Last week the Waitangi Tribunal released its sobering ruling of the Government’s Covid-19 response and the vaccine rollout, following an urgent hearing held earlier this month.
The 144-page report said the Government breached the Treaty of Waitangi for “political convenience”. It was a case of politics over public health best practice.
The tribunal found that Cabinet’s decision to reject advice from its own officials to adopt an age adjustment for Māori in the vaccine rollout breached the Treaty principles of active protection and equity. It found the traffic light system to be necessary, but the rapid transition into the framework did not adequately account for Māori health needs.
Consequently Māori have been put at a disproportionate risk of being infected by Covid-19 in contrast to other groups.
The Māori Council told the Tribunal – Judge Damian Stone, associate professor Tom Roa, Tania Simpson and professor Linda Tuhiwai Smith – that a lower age threshold should have been made for Māori in the vaccination rollout given the population’s high mortality rates and lower social determinants of health.
As at December 13, 2021, although Māori made up 15.6 per cent of the population, Māori comprised over 50 per cent of the Delta cases, 38.6 per cent of Delta hospitalisations, and 45 per cent of associated deaths, the report read.
The tribunal’s recommendations – although not binding – urged the Crown to urgently provide further funding, resourcing, data, and other support to assist Māori providers and communities.
Consequently, the Government announced its Covid-19 Māori Health Protection Plan days later. The plan aims to tailor Covid-19 vaccine messaging for children and increase funding to Māori providers. It means hauora contracts will be maintained – if not increased and extended through 2022.
Change has been slow, especially seeing as this isn’t the first time the disproportionate impact on Māori has been tested in the courts.
The Whānau Ora Commissioning Agency went to court three times over October, November and December, arguing for the release of Māori data saying it was critical to boosting vaccination rates and saving lives.
Whānau Ora requested the data of all Māori who hadn’t had a first dose of the vaccine living in Bay of Plenty, Hawke’s Bay, Lakes, Northland, Wairarapa, and Whanganui DHB areas. The data would include a person’s name, personal contact details, and National Health Index number (NHI).
Officials refused on the basis of privacy but the court said it had to reconsider. After two High Court judicial reviews, director general of health Dr Ashley Bloomfield announced the Ministry would be conditionally releasing some data in December.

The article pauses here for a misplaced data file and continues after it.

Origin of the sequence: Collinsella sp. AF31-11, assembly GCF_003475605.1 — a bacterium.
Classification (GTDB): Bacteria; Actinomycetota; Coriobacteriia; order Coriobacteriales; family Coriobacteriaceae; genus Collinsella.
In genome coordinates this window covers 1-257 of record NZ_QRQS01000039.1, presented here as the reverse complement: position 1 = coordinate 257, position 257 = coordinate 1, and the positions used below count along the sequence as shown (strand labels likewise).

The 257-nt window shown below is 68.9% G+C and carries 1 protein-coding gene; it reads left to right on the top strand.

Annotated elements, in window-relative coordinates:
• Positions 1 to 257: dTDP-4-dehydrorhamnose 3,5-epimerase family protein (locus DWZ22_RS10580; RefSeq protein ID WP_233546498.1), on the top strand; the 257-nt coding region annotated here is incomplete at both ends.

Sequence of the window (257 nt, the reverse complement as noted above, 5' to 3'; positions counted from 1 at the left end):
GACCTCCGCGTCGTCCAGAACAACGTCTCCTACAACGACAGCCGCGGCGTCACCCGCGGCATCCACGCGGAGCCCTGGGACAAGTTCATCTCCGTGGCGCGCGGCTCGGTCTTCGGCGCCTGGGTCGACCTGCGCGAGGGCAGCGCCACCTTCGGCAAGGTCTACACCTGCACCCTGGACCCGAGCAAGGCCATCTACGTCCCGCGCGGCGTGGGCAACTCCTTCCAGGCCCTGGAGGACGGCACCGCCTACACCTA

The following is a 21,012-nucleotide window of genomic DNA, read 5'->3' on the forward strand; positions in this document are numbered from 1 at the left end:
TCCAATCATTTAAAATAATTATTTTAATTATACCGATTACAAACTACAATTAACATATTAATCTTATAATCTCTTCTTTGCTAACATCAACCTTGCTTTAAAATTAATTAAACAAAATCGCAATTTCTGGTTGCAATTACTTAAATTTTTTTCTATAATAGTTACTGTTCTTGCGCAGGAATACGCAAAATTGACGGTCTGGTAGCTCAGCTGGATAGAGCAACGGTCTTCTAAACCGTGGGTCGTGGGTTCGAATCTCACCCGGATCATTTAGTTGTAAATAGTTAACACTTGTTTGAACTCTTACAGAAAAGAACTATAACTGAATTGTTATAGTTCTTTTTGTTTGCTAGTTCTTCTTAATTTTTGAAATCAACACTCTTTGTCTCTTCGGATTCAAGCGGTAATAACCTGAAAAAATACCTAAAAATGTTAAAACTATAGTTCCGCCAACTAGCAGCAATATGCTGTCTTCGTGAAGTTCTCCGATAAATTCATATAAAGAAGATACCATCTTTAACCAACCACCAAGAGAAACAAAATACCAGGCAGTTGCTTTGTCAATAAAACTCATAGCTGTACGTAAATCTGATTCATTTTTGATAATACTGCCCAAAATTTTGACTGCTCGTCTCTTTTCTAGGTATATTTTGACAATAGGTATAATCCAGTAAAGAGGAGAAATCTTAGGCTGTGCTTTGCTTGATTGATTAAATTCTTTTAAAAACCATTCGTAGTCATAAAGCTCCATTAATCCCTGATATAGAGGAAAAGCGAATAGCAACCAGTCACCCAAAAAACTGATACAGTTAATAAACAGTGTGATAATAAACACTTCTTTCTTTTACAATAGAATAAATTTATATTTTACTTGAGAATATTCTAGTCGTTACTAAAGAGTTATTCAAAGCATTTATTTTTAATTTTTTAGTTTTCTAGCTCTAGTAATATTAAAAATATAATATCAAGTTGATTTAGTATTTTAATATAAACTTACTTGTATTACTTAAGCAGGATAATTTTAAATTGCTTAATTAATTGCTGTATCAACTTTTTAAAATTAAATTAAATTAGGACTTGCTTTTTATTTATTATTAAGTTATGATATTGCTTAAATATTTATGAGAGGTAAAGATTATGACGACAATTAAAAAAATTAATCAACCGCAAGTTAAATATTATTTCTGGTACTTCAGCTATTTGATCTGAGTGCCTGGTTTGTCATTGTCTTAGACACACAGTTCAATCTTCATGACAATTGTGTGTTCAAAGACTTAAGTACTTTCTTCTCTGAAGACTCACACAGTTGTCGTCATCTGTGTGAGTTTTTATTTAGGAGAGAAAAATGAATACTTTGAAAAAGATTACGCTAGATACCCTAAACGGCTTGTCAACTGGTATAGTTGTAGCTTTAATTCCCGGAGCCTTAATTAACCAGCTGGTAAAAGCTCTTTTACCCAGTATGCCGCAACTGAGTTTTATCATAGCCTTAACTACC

Whānau Ora Commissioning Agency chief executive John Tamihere told me it was too little, too late.
“It’s been essentially a bunch of white fellas telling us we can’t have our own data. And we’ve been wronged because we haven’t been adequately accounted for or acknowledged and we’re seeing the results where our people are demonstrably overrepresented in the Covid-19 statistics.
“No wonder it’s hotly contested because could you imagine if the natives got control of that information? We’d start to question whether we’re getting the right pharmaceutical interventions, elective surgeries, right referrals, and so on. For white people it’s about how we can monetise people.
“We went down this road because we know how to serve our people. We want the Ministry of Health to let go and give Māori the opportunity and resourcing to lead our own response. It’s the deployment of money that’s important.”
To date, across all ethnicities in New Zealand 95 per cent have received at least one dose and are partially protected from Covid infection, with 92 per cent of people being fully immunised. For Māori, only 87 per cent are partially vaccinated, with 15,000 needing to be vaccinated to reach the 90 per cent target for the first dose.
Sadly, only 79 per cent of the Māori community have received two doses, meaning there are 60,000 Māori needing their second dose to reach the 90 per cent target.
Where does that leave us? Māori have gone to court multiple times, the Waitangi Tribunal has come out swinging, data is being drip-fed, and we’ve now got a Covid-19 Māori Health Protection Plan. But Omicron is coming, and during the holiday period no less.
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